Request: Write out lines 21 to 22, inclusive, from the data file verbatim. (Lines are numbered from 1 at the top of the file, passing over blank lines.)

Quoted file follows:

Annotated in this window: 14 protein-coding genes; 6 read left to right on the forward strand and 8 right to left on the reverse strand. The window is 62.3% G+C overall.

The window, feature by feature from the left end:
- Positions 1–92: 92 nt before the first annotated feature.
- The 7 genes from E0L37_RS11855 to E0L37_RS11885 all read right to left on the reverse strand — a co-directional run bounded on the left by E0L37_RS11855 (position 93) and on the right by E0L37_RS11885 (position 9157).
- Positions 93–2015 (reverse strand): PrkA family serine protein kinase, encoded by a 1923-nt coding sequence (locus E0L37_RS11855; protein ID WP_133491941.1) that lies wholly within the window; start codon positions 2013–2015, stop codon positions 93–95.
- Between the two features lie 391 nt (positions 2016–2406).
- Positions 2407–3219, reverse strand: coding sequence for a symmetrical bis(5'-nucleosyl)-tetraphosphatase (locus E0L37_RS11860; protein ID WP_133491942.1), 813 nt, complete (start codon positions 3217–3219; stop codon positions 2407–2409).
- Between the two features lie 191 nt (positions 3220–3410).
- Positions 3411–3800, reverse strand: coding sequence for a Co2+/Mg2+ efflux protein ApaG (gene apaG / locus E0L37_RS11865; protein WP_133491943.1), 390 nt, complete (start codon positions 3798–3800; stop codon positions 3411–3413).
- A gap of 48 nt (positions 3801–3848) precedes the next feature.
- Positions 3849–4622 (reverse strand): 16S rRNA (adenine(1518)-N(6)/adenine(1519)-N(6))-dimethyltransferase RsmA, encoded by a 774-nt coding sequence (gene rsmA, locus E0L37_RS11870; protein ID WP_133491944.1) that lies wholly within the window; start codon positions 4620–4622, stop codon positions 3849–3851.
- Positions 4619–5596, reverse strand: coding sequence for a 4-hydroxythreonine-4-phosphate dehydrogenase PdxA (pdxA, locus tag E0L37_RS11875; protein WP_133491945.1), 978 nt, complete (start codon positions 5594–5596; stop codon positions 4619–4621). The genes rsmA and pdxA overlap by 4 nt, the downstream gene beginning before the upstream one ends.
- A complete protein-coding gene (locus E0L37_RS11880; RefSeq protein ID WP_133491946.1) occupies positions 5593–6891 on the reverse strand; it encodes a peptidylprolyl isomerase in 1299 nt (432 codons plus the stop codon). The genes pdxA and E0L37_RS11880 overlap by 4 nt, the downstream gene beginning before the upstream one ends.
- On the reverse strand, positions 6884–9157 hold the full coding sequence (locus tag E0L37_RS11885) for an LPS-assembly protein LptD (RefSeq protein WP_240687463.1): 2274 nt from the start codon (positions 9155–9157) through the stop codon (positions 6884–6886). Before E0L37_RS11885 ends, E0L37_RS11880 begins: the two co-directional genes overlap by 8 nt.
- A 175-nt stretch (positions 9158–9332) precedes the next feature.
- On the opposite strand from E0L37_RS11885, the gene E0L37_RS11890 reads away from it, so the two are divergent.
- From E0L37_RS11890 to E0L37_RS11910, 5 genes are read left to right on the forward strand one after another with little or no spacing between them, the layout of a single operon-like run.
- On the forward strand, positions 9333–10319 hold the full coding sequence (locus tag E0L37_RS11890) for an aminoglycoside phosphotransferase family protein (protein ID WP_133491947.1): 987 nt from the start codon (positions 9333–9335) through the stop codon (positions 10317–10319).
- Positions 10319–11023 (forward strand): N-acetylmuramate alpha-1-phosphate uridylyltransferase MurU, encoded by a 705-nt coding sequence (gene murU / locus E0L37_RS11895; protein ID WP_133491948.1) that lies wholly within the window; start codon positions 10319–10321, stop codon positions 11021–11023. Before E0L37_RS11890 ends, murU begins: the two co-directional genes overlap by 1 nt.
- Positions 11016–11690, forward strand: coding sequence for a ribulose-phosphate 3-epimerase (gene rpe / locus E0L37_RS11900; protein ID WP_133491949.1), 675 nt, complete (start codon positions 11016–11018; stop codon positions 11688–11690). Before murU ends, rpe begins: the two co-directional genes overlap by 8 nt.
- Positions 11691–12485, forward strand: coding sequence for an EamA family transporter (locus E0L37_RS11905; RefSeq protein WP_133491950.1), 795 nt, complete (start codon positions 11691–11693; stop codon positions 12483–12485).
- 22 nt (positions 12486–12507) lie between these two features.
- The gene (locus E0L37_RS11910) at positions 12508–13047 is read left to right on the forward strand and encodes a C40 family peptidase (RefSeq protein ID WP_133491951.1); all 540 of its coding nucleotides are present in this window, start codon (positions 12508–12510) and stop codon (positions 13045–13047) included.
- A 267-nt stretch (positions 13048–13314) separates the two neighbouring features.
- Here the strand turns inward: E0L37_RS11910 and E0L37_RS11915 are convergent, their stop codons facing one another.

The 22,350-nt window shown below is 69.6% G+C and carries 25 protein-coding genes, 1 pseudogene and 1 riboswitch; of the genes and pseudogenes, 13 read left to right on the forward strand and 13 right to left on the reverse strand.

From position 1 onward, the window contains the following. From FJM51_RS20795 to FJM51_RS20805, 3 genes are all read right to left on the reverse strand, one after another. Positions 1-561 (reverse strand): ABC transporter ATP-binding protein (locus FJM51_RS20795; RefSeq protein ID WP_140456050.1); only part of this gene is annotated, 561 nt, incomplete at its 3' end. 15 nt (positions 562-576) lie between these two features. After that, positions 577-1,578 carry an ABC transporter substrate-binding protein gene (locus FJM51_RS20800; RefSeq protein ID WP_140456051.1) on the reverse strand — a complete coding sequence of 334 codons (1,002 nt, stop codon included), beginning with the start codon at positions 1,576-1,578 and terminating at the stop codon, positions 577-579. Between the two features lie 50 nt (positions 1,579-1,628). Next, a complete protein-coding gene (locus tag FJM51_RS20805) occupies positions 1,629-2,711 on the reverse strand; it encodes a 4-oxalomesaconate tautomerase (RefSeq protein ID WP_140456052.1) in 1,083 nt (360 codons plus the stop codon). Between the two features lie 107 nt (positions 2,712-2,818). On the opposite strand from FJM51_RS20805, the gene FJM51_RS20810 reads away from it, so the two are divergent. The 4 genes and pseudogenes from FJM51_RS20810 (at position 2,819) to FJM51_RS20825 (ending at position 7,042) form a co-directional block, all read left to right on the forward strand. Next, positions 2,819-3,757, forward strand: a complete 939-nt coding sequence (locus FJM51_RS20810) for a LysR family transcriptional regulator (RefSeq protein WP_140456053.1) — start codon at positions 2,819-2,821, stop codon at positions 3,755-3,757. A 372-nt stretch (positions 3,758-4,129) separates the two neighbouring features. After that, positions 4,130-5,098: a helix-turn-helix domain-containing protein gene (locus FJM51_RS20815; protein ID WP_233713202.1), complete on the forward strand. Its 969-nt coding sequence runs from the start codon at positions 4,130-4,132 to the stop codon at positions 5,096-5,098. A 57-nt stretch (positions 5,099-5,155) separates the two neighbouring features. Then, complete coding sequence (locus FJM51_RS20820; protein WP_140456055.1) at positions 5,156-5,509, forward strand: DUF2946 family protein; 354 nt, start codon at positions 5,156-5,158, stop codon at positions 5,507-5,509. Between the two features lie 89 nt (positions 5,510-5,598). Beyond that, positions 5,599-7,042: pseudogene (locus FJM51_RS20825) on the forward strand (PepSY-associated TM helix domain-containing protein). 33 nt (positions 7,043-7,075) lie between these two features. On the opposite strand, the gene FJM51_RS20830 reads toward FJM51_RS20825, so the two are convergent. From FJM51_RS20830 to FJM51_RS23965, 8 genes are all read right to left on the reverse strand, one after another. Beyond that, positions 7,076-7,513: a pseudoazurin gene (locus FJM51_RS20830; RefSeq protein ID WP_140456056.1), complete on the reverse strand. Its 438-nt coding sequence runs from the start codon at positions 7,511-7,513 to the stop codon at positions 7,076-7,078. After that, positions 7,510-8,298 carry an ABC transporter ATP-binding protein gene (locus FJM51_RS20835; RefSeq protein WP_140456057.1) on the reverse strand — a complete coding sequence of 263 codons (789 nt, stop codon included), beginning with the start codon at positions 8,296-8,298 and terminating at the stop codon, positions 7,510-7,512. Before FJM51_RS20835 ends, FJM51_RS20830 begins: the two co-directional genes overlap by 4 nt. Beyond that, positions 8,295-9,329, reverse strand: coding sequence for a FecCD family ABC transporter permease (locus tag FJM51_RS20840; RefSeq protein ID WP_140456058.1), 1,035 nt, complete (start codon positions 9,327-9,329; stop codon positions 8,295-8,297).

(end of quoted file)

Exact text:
- Positions 11691–12485, forward strand: coding sequence for an EamA family transporter (locus E0L37_RS11905; RefSeq protein WP_133491950.1), 795 nt, complete (start codon positions 11691–11693; stop codon positions 12483–12485).
- 22 nt (positions 12486–12507) lie between these two features.